x

Welcome to Eat Your Books!

If you are new here, you may want to learn a little more about how this site works. Eat Your Books has indexed recipes from leading cookbooks and magazines as well recipes from the best food websites and blogs.

Become a member and you can create your own personal ‘Bookshelf’. Imagine having a single searchable index of all your recipes – both digital and print!

Little Foods of The Mediterranean: 500 Fabulous Recipes For Antipasti, Tapas, Hors D'Oeuvre, Meze, and More by Clifford A. Wright

Search this book for Recipes »

Notes about this book

This book does not currently have any notes.

Notes about Recipes in this book

  • Frico

    • Breadcrumbs on March 01, 2015

      p. 93 - Not that a recipe is required for this simple but always tasty snack but I came across CW's version as I was flipping through the book looking for another recipe. The "variation" mentioned by EYB is a variety of fillings you can use to stuff your frico. In this instance I opted for the straight-up version. I was using a crappy "not-s0-non-stick" frying pan and I didn't achieve the wafers I normally do, instead I had frico rolls. Still tasty but didn't have the usual lacy visual appeal. The pan is now in the donation bag and balance has been restored in the bc kitchen! Always delicious though, regardless of the their appearance.

  • Caciocavallo and anchovy fritters from Sicily

    • Kaycee on March 24, 2010

      Sound like Lucy's, but she didn't use any cheese.

  • A little Turkish dish called "Albanian liver"

    • mcvl on July 29, 2011

      Delightful. Having some fresh mint leaves on hand, I added them to the salad and would do so again in the future.

  • Turkish celeriac slaw

    • mcvl on August 09, 2013

      Good. Not special.

  • Corsican chickpea salad

    • michalow on May 09, 2018

      Bright and fresh testing -- better than the sum of its parts. I used pomegranate vinegar, reduced the onion, and added minced celery.

  • Marinated carrot salad from Seville

    • michalow on May 19, 2013

      Very nice. I steamed the carrots (rather than simmering in broth) and added a dried chile to the mix. Be sure to use a good quality olive oil.

  • Antipasto magro #2

    • jenmacgregor18 on February 22, 2013

      Since I don't like big pieces of anchovy, I used anchovy paste and stirred it into the olive oil. Usually use 1/2 green and 1/2 sweet peppers. ...and serve it with red wine vinegar. Delicious. A perfect use for all those bell peppers from the garden. It's definitely something I have to make every summer.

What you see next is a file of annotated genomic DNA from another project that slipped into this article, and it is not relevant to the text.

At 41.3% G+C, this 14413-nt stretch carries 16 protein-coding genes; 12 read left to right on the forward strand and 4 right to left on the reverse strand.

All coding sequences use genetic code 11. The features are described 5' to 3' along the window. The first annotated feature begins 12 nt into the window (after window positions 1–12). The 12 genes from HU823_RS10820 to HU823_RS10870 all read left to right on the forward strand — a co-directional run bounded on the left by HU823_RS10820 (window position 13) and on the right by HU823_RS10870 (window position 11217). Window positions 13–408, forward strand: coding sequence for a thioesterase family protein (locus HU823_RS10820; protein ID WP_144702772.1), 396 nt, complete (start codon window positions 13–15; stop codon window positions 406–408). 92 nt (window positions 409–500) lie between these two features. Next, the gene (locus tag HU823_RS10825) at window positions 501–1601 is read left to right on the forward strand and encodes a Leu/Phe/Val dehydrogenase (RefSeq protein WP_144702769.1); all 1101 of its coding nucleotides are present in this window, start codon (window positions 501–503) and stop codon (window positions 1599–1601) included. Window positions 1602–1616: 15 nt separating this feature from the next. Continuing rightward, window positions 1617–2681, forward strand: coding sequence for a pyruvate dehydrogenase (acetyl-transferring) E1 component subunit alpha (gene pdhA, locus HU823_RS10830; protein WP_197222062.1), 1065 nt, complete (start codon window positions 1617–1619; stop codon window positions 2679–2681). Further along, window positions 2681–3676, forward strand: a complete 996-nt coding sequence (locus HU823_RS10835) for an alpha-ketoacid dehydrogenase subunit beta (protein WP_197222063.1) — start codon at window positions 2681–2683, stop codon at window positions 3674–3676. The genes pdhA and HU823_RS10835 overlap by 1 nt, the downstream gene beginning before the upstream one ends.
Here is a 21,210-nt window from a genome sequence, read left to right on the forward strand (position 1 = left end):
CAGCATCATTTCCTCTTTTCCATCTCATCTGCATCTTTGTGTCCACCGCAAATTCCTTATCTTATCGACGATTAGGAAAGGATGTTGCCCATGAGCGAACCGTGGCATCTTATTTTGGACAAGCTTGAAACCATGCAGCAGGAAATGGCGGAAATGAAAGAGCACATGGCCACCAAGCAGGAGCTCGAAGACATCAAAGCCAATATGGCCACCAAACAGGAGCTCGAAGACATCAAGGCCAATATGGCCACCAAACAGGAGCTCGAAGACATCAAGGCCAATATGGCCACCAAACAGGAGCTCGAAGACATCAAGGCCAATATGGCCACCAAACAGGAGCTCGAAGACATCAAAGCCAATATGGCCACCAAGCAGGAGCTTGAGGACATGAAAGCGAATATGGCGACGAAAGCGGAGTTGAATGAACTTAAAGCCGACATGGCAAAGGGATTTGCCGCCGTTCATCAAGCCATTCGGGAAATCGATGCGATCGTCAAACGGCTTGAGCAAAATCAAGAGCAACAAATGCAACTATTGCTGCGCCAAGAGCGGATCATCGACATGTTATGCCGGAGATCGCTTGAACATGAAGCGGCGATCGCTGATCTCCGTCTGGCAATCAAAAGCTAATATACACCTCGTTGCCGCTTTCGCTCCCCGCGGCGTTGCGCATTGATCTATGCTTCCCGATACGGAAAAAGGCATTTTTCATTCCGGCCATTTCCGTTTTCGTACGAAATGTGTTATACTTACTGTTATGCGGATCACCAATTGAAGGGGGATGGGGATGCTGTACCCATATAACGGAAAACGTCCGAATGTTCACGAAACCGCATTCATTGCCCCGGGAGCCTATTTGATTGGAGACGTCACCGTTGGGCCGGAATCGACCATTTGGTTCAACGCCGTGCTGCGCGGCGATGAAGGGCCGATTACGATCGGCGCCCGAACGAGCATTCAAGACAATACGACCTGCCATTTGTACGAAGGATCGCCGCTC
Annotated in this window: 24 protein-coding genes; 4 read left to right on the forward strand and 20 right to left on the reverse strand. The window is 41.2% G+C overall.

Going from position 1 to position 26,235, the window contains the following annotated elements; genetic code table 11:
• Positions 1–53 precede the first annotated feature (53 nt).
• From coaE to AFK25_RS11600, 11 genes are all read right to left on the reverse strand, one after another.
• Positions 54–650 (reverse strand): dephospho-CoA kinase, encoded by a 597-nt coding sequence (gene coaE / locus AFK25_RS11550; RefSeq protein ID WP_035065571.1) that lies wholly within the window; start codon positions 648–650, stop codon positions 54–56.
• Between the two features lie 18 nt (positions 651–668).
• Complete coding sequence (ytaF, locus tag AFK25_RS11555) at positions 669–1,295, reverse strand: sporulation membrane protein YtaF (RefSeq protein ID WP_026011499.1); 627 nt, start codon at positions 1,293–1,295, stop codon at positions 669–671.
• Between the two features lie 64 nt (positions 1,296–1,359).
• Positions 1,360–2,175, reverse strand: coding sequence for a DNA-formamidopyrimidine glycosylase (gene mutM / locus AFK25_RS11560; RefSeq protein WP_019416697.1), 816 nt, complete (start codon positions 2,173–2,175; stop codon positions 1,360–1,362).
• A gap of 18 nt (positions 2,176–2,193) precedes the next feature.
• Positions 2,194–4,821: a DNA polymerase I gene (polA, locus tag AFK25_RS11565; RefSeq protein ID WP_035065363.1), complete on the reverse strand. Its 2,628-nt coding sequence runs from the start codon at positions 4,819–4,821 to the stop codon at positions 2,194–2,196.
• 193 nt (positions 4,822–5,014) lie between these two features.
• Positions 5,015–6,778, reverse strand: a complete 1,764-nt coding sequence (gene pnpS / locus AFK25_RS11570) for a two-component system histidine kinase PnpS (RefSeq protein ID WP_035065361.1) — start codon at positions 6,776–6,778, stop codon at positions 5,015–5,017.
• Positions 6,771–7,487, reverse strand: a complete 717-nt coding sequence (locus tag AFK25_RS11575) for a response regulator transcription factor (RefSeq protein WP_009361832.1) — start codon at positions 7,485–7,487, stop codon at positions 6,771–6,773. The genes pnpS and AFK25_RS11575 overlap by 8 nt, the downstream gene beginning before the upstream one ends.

• Harisa

    • sarahawker on February 02, 2015

      Made for Barter group. It's HOT. I used it to toss with roasted potatoes and it was very good. 1 cup goes a LONG way.

You must Create an Account or Sign In to add a note to this book.

Reviews about this book

This book does not currently have any reviews.

  • ISBN 10 1558322272
  • ISBN 13 9781558322271
  • Linked ISBNs
  • Published Jan 11 2003
  • Format Paperback
  • Language English
  • Countries United States
  • Publisher Harvard Common Press,U.S.
  • Imprint Harvard Common Press,U.S.

Publishers Text

Around the Mediterranean these small foods are known as hors d'oeurve, amuse-guele, amuse-bouche, passatempo, antipasto, tapas, mazza, meze, zakuski, qimiyya, and adu, not to mention the host of snacks and streets foods that are so inviting. These little foods are becoming better known in America, where all of them are assumed to be appetizers... For me an appetizer is a preview, a taste of things to come. Every recipe in this book is an appetizer, but many recipes are much more, because throughout the Mediterranean it is not a shared culinary tradition that the appetite needs an opening, a stimulation. In many cultures, especially in countries of North Africa and the Near East, the notion of an appetizer is foreign. The book is an introduction to the way people eat in the Mediterranean. I understand that it will be used both as an appetizer book and as a book on the Mediterranean style of eating and you can feel comfortable with both approaches.

--from the introduction



Other cookbooks by this author